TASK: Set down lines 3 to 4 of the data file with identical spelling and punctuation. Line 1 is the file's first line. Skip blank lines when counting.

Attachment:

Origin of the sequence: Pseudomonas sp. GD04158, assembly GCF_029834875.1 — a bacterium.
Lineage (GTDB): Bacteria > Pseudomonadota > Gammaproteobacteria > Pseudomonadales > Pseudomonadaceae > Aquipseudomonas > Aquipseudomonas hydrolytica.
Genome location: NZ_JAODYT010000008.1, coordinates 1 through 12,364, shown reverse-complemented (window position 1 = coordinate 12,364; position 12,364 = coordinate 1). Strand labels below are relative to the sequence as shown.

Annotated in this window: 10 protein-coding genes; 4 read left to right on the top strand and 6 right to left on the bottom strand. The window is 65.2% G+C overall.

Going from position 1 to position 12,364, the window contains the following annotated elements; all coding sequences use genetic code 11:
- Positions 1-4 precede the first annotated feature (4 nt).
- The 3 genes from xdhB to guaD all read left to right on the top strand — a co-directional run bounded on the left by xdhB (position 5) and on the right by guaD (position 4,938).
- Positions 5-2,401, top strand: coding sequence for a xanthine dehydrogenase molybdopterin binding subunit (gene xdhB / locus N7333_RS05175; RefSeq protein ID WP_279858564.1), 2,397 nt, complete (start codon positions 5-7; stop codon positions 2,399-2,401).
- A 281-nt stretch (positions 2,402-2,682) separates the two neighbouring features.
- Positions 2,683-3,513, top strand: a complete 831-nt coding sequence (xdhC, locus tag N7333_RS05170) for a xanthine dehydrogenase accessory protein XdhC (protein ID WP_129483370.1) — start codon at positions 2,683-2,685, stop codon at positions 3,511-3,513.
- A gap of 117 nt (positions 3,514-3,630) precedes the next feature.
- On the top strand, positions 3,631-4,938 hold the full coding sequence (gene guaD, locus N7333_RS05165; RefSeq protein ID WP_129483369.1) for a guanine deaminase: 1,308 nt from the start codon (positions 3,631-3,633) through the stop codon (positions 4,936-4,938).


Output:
Genome location: NZ_JAODYT010000008.1, coordinates 1 through 12,364, shown reverse-complemented (window position 1 = coordinate 12,364; position 12,364 = coordinate 1). Strand labels below are relative to the sequence as shown.

Annotated in this window: 10 protein-coding genes; 4 read left to right on the top strand and 6 right to left on the bottom strand. The window is 65.2% G+C overall.